taking the words of Jesus seriously

“He asked me, ‘Son of man, can these bones live?’ I said, ‘Sovereign Lord, you alone know.'” (Ezek. 37:3)

As the Red Letter community prepares for its upcoming revival taking place this weekend, I have been thinking about those old tent meetings and three-evening, come-to-Jesus events of my evangelical upbringing. I’ve been reflecting on the invitations, the decisions, the aisle-walking, and the eternity-reminders. I can remember well how the whole spirit of those altar calls (set to a looping “I Surrender All” played on a small keyboard) seemed to suggest that dry bones could indeed move again. At least, they could theoretically. At least, they could in the life to come.

But this is what the lovers of Jesus and justice know and why they’ll soon gather: in these days, we pace a valley whose floors are covered in the dust of scorched bones, where our “hope is gone; and we are cut off” (Ezek. 37:11). And we need them to begin moving now for the sake of a better world.

We need the prophets to call forth their rattling, to beckon breath into the slain, to re-humanize us ligament by ligament. We need a Spirit to awaken us to our calling as image-bearers who look after all different types of image-bearers in this life. We need an altar call that invites us into a third way and an aisle that leads us to the love of neighbor. We need a raised hand declaring the decision to live for good news that is good for all people. We need a prayer of repentance that turns us from our abstract faith toward a practical embodiment of what Jesus said about the poor, the oppressed, the peacemaker, and the merciful.

We need revival. And so we pray . . .

Leader: For how we have sold our souls,
Community: We repent.

For how we have allowed fear into our homes, our media, our minds, our hearts, and our bodies,
We repent.

For how we have allowed that fear to turn us into people who would rather kill by the sword than die for a friend,
We repent.

For all of the daughters whom we have chosen not to believe and their abusers for whom we’ve made excuses,
We repent.

For all the bodies that are riddled with toxins and carcinogens because of how we exploited the soil or how our votes supported those who do,
We repent.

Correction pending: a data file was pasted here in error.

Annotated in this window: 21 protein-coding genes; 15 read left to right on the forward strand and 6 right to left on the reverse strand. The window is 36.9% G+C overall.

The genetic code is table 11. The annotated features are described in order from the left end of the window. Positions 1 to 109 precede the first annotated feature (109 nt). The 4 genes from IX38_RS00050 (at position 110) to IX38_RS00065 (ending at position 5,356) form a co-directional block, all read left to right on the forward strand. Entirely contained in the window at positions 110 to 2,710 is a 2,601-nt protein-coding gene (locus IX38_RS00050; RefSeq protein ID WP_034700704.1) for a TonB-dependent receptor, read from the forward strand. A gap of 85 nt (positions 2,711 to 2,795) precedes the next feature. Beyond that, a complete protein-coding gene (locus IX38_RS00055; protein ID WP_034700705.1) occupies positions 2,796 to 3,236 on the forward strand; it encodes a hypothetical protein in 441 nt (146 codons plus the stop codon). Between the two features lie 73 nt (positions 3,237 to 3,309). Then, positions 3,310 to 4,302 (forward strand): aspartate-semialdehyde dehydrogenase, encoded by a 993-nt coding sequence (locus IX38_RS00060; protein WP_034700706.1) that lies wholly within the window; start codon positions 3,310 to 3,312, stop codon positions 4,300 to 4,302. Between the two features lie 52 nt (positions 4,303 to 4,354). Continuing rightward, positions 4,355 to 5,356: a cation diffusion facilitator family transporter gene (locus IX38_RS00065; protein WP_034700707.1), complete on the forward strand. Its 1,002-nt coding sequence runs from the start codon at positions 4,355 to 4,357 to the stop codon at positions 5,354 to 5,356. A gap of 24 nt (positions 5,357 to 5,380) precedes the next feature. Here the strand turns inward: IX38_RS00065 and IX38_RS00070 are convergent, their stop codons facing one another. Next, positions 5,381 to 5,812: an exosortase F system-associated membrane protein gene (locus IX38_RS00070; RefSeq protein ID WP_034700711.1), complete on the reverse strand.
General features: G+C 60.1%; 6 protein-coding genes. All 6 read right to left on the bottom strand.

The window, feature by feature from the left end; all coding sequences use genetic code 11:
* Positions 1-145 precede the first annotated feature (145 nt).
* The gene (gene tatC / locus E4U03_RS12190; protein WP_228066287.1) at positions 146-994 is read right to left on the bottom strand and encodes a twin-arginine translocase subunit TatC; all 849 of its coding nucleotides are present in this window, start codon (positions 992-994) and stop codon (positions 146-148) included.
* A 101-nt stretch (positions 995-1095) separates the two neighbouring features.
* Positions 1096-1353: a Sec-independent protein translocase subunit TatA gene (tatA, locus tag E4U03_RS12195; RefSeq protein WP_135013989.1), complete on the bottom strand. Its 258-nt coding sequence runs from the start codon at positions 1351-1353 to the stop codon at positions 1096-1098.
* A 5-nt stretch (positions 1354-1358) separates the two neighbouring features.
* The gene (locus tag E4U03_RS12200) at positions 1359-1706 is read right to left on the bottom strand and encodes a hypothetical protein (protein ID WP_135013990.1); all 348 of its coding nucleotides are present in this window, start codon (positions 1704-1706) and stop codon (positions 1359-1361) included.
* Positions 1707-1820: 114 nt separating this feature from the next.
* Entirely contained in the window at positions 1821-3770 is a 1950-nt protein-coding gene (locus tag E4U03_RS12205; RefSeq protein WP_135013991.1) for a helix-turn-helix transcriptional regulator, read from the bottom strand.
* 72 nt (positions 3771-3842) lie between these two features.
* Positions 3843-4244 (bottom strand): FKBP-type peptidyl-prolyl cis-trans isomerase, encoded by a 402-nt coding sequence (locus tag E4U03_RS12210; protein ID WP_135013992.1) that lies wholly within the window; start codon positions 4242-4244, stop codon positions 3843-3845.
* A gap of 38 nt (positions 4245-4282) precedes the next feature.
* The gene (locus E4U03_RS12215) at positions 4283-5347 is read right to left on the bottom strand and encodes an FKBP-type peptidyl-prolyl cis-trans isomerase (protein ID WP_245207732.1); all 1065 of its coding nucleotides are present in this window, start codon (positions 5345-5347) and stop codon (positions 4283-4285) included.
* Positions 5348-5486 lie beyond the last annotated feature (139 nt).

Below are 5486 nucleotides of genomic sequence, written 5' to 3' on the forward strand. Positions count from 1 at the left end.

For our allegiance to weapons above lives and power above equity,
We repent.

For those who have been made to feel as if God loves them less and as if the church is not theirs because of their sexuality,
We repent.

For how our landfills, costs of medicine, and willingness to digitally dehumanize each other have grown out of control,
We repent.

For our country’s history of faith that is so founded on and intertwined with the abuse and rejection of black and brown people,
We repent.

For the years that Michael Brown, Philando Castile, Sandra Bland, Alton Sterling, Eric Garner, Tamir Rice, Freddie Gray, and so many other children of God will never have,
We repent.

For the students who go to school anxious today while adults pledge their love to guns; for all the students who no longer can,
We repent.

For when we were too scared to march and too angry to be merciful,
We repent.

For our misconceptions about those who are different and our words that cause more death than life,
We repent.

For how we have benefited from land that was not ours and work that we did not do while the oppressed die of hunger, disease, and war long before reparations are made,
We repent.

For the dreamers, migrants, and refugees living as strangers in an inhospitable environment; for how we did not open our door when You knocked,
We repent.

For our isolated existences, our self-preserving greed, our love of money and of being right,
We repent.

For how we have not, in times of tragedy, drawn close with ears that listen or prayers that center,
We repent.

For how we have been so focused on the next life that we have missed bringing heaven into this one,
We repent.

For all the ways that we have forgotten that we need each other, even our enemy,
We repent.

For our disbelief that another world is possible;
For the rules that we assigned to God’s name;
For the hope that we didn’t,
We repent.

Now with every head held high and every eye wide,
We answer the invitation to take Jesus at his word
Saying: We surrender all, We surrender all
All to Thee, our blessed Savior, We surrender all

About The Author

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Britney Winn Lee is a writer, mama, wife, and neighbor living in Shreveport, LA, where she works as the director of a community arts program. She is currently signed with Wipf and Stock Publishers for a ministry memoir whose working title is "The Way is Where: A Complicated Search for Radical Faithfulness" (due in 2018). Her public writings can be found on Red Letter Christians blog, Art House America blog, and her personal site www.britneywinnlee.com.

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